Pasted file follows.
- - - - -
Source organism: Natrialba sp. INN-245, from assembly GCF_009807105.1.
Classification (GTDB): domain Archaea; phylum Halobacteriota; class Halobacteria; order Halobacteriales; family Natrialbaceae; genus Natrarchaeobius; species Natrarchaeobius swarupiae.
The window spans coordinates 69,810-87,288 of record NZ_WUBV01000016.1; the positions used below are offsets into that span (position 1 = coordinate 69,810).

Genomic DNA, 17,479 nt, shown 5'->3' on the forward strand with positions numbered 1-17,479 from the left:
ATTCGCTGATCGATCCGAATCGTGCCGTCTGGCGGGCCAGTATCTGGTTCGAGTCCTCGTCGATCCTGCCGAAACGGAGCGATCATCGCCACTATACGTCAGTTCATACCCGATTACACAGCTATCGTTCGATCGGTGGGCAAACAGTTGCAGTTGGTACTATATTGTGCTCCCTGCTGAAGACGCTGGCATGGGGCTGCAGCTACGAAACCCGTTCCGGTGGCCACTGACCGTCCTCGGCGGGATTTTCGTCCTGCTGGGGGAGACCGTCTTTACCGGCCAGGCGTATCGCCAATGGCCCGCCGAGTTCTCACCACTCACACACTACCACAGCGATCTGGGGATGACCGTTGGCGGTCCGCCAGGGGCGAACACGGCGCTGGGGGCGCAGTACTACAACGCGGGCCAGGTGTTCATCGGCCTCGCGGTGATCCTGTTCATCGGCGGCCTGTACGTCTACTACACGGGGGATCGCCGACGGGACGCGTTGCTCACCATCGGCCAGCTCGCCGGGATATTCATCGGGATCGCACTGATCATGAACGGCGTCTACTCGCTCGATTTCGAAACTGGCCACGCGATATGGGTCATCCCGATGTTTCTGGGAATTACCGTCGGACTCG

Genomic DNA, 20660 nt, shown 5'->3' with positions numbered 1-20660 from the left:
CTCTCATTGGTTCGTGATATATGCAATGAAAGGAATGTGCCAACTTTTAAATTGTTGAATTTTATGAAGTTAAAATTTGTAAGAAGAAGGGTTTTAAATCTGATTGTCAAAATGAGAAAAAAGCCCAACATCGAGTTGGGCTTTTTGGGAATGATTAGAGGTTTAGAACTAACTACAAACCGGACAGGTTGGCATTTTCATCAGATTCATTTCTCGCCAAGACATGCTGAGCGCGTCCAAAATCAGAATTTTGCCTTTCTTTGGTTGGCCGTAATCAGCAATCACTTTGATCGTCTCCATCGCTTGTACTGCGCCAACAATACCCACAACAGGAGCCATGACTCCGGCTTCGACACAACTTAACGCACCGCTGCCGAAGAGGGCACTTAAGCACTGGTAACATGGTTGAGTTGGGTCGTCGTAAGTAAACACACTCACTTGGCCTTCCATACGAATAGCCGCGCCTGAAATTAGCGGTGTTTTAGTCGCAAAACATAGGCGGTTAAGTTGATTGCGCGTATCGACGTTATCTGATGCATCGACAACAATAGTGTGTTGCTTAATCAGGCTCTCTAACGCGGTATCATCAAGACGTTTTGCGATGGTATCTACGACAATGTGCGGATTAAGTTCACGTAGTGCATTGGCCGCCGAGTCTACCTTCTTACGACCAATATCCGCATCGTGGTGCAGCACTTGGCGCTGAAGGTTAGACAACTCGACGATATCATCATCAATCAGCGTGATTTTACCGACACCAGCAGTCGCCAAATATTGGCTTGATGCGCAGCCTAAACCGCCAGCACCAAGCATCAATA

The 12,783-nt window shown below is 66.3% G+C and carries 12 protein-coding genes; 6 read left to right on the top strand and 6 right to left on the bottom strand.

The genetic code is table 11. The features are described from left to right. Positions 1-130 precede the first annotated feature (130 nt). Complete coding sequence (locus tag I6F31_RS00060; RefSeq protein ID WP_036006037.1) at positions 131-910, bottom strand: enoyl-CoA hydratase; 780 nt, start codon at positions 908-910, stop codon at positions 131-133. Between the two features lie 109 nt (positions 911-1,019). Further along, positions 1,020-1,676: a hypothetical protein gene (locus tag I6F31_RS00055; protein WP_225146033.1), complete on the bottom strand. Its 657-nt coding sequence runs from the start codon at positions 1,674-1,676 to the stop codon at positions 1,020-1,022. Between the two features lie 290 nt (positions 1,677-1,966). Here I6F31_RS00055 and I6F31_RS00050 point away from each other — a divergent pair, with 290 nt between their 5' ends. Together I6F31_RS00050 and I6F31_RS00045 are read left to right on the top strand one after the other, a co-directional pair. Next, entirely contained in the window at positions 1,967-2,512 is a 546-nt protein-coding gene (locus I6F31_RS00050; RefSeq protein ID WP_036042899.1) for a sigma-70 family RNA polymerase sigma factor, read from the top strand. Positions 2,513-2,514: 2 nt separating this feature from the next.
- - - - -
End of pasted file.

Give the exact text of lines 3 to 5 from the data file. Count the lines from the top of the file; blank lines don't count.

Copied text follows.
The window spans coordinates 69,810-87,288 of record NZ_WUBV01000016.1; the positions used below are offsets into that span (position 1 = coordinate 69,810).

Genomic DNA, 17,479 nt, shown 5'->3' on the forward strand with positions numbered 1-17,479 from the left:
ATTCGCTGATCGATCCGAATCGTGCCGTCTGGCGGGCCAGTATCTGGTTCGAGTCCTCGTCGATCCTGCCGAAACGGAGCGATCATCGCCACTATACGTCAGTTCATACCCGATTACACAGCTATCGTTCGATCGGTGGGCAAACAGTTGCAGTTGGTACTATATTGTGCTCCCTGCTGAAGACGCTGGCATGGGGCTGCAGCTACGAAACCCGTTCCGGTGGCCACTGACCGTCCTCGGCGGGATTTTCGTCCTGCTGGGGGAGACCGTCTTTACCGGCCAGGCGTATCGCCAATGGCCCGCCGAGTTCTCACCACTCACACACTACCACAGCGATCTGGGGATGACCGTTGGCGGTCCGCCAGGGGCGAACACGGCGCTGGGGGCGCAGTACTACAACGCGGGCCAGGTGTTCATCGGCCTCGCGGTGATCCTGTTCATCGGCGGCCTGTACGTCTACTACACGGGGGATCGCCGACGGGACGCGTTGCTCACCATCGGCCAGCTCGCCGGGATATTCATCGGGATCGCACTGATCATGAACGGCGTCTACTCGCTCGATTTCGAAACTGGCCACGCGATATGGGTCATCCCGATGTTTCTGGGAATTACCGTCGGACTCG